In this paper, Liu and colleagues investigate whether independent directors’ attendance at board meetings enhances investor protection using a difference-in-difference approach. They find that independent directors’ attendance alleviates tunneling. This effect is more pronounced in non-state-owned enterprises (non-SOEs) than in state-owned enterprises.

The reinforcement of external supervision substitutes for the role of independent directors’ attendance and this substitution effect is more significant in non-SOEs. Together, these results imply that independent directors’ attendance at board meetings can play an important role in protecting investors, especially in non-SOEs and when external supervision is weak. This paper sheds new light on independent directors’ function in corporate governance, and has implications for institutional improvements.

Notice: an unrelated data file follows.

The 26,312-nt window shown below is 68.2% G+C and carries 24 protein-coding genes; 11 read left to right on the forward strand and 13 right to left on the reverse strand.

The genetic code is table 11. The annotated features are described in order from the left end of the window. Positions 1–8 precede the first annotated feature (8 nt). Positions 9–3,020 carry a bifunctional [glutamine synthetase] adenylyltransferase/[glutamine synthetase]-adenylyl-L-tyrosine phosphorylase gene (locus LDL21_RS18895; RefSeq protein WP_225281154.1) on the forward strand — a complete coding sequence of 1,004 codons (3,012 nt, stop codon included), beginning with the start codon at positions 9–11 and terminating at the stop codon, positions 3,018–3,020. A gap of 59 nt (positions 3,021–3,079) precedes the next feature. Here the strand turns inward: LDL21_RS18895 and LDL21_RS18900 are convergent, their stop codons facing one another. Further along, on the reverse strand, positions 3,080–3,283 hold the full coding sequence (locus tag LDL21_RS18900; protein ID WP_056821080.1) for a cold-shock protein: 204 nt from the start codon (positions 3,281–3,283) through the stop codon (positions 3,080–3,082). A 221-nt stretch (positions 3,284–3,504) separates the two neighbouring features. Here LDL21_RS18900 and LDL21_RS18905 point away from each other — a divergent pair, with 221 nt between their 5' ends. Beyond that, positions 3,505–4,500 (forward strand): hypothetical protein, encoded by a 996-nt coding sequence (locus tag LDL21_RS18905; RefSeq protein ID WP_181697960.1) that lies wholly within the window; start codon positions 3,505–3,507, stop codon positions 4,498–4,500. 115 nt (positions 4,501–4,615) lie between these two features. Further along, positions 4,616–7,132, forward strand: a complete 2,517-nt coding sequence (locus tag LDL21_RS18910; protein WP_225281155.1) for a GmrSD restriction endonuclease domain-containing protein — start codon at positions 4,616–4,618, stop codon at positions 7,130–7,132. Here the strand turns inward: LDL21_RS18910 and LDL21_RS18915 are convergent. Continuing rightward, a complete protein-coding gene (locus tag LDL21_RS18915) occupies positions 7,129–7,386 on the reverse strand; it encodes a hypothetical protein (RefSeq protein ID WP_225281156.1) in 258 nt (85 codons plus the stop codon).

Read further: Huilong Liu, Hong Wang & Liansheng Wu. 2016. Removing Vacant Chairs: Does Independent Directors’ Attendance at Board Meetings Matter?
Journal of Business Ethics, 133(2), 375-393.

Shari’ah law screening and returns in Islamic equity indices
Islamic equity funds are subject to the screening criteria for stock selection imposed by the principles of Islamic jurisprudence (Shari’ah). Equities must pass three basic screens: revenue source, business activity, and financial factors to be included in an Islamic fund. However, screening criteria are not universal especially for the financial factors. One can use financial ratios based on either the book-value of total assets or the market-value of equity for screening of stocks. This may not only result in a different portfolio composition but also entail diverse rebalancing and monitoring costs.

The performance of 29 Islamic equity indices (IEIs) versus conventional indices from four major international index providers using different Shari’ah screening criteria are analyzed in a single as well as in a multi-equation framework. The use of a multi-equation framework has the added advantage of utilizing the information content of different screening criteria adopted by different index providers.